We are increasingly in an economy in which policy making occurs as shooting into the dark, simply because we no longer have so much of the data that are essential for any public intervention. The collapse of the most essential statistical information in a country that pioneered the collection and evaluation of economic and other data in largely informal economic settings is more than troubling.
It amounts to not just a tragic decline in a once-proud statistical system, but a real obstruction to any evidence-based policy making, and even a lack of awareness of the actual conditions of the Indian people.
For example, we have no reliable estimates of people’s consumption and therefore of poverty and inequality. The large consumer expenditure surveys of the National Sample Survey Organisation (NSSO) that enabled such measures were meant to be conducted every five years, and there was even talk of making the large surveys annual. However, the latest survey in 2017-18 was rejected by the government even after it had been approved by the National Statistical Commission, and the results were never officially made public. (A leaked version of the prepared report suggested that rural consumption spending had fallen between 2011-12 and 2017-18.)
It could be expected that the government would immediately get a new survey done, but this has not occurred even to date. So the latest reliable information we have on household spending is for 2011-12, that is as long as 12 years ago!
We don’t even know how many people there are in the country, or their age or gender, or where they live or what they do or what basic conditions they live in. This is because the decennial Census has been postponed, supposedly because of the pandemic, but now indefinitely without any clear date being set.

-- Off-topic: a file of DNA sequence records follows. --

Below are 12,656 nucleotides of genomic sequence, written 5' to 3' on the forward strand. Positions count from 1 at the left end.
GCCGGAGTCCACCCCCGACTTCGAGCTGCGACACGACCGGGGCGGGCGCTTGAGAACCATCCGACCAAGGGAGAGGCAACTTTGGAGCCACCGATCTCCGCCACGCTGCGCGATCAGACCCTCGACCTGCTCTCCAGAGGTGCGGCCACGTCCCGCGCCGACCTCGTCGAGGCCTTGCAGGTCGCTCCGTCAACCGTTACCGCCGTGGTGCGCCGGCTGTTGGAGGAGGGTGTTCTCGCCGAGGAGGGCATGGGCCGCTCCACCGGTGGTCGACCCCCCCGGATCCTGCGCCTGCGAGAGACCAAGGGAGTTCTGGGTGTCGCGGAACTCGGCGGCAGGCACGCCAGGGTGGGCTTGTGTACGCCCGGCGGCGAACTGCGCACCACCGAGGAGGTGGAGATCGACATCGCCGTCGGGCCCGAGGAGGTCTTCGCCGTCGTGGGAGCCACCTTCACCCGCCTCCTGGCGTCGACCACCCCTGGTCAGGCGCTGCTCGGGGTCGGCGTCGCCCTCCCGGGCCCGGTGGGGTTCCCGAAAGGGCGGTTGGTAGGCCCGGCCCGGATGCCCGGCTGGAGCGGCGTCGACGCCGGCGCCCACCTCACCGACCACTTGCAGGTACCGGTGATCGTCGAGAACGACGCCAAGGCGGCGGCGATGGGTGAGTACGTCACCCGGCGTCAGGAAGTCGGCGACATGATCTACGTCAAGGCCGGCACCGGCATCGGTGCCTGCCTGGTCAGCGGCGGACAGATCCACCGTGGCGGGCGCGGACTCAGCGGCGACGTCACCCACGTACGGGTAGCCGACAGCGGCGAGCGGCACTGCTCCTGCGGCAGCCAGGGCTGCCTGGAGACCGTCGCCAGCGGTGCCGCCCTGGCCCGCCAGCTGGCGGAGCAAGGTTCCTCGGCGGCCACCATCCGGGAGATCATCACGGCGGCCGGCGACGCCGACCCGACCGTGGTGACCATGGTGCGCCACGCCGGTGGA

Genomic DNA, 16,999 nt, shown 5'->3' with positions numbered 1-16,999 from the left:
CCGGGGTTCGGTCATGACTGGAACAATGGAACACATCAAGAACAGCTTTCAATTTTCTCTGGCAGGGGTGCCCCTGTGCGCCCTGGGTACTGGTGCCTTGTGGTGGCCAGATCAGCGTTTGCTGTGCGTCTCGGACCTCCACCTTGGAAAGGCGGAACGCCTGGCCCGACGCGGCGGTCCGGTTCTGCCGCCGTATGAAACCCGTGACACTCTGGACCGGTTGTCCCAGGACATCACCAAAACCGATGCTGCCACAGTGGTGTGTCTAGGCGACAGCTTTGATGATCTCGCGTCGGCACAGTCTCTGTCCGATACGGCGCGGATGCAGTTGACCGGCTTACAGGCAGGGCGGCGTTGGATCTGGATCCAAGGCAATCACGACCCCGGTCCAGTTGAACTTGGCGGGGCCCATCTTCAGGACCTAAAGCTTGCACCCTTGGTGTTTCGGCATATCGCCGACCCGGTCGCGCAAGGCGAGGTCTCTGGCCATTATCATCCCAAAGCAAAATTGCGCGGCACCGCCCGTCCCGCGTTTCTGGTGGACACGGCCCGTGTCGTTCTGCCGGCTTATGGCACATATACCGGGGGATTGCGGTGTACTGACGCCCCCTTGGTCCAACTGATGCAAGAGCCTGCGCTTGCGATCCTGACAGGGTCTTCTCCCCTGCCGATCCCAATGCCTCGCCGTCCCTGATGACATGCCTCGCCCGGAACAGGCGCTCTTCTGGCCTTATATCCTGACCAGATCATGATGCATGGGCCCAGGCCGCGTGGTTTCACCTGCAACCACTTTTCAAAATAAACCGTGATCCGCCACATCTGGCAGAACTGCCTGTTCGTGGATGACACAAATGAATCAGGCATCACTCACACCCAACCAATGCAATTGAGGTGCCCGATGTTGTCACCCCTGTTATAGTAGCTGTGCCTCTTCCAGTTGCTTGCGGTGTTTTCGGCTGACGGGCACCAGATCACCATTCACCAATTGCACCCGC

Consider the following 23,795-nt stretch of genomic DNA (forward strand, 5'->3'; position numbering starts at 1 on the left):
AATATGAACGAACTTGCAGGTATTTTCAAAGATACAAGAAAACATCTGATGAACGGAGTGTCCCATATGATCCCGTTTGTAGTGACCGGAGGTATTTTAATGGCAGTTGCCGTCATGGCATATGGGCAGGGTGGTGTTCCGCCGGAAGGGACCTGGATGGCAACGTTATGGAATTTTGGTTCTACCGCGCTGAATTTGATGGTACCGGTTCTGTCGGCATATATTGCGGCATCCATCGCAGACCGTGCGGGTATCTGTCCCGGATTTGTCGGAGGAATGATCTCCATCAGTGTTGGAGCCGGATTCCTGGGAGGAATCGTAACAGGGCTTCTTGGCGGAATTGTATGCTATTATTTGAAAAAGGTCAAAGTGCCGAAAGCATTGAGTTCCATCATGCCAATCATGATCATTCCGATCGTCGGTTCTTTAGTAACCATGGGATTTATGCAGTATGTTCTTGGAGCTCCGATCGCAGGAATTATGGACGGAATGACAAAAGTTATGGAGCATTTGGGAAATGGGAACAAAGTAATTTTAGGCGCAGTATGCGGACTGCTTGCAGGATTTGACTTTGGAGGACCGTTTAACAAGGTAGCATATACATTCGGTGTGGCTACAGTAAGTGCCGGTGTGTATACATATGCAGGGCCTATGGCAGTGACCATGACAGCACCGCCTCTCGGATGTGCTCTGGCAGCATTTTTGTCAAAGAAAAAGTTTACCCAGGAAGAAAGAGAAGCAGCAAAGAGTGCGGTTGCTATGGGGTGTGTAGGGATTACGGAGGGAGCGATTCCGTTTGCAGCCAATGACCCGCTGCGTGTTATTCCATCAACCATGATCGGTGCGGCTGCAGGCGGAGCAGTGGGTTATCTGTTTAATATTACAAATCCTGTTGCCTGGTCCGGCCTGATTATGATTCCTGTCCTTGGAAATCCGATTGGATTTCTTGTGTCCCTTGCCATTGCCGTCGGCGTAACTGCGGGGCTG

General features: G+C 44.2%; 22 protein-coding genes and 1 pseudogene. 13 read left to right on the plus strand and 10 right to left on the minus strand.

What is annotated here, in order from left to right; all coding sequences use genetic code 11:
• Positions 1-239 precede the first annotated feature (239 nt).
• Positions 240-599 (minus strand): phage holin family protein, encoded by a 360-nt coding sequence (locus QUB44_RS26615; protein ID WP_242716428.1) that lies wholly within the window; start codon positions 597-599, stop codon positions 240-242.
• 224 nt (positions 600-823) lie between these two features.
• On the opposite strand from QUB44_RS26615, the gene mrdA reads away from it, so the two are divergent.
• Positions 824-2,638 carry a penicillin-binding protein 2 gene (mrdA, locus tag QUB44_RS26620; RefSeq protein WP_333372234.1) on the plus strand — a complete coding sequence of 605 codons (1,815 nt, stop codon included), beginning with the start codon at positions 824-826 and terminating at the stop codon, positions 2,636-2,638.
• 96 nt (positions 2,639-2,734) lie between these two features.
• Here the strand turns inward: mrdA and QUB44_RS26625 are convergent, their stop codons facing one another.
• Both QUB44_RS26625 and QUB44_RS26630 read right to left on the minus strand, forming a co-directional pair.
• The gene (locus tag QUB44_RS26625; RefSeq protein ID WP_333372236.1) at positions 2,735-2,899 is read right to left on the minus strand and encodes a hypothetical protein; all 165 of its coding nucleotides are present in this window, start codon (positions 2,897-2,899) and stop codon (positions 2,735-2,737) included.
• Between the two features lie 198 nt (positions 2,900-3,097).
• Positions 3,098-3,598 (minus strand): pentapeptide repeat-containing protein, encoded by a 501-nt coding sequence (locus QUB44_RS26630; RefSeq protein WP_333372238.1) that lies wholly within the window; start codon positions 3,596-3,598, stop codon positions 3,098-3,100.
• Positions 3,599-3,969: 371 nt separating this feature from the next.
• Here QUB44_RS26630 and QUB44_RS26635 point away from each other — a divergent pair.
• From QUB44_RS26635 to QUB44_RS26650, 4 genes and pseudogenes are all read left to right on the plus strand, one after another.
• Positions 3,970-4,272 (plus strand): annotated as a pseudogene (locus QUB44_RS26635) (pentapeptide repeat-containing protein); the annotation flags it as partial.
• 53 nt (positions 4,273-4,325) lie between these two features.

As a result, policy makers and implementers are forced to rely on extrapolations from the last census that occurred in 2011, which is a dubious and potentially misleading measure. The major upheavals that have occurred in economy, polity and society would have had significant impact on demographic trends, but as of now we simply do not know.
In consequence, we also do not know how the pandemic, the lockdowns and the subsequent increase in food and fuel inflation have affected people’s consumption and income poverty. Micro surveys and family health surveys point to worsening nutritional indicators, but we simply do not have the large scale survey data that would enable a more general sense of the conditions.
The only major source of information from large sample surveys that remains is from the Periodic Labour Force Surveys of the NSSO. These are now conducted over rounds spread over four quarters of the year, and provide data on employment rates, unemployment rates and remuneration. These enable us to get at least some sense of what is happening in labour markets and to wages, salaries and income from self-employment.
Casual workers are widely seen to be the worst affected during the Covid-19 pandemic, so it is worth exploring the changes in wages of casual workers just before, during and after the pandemic.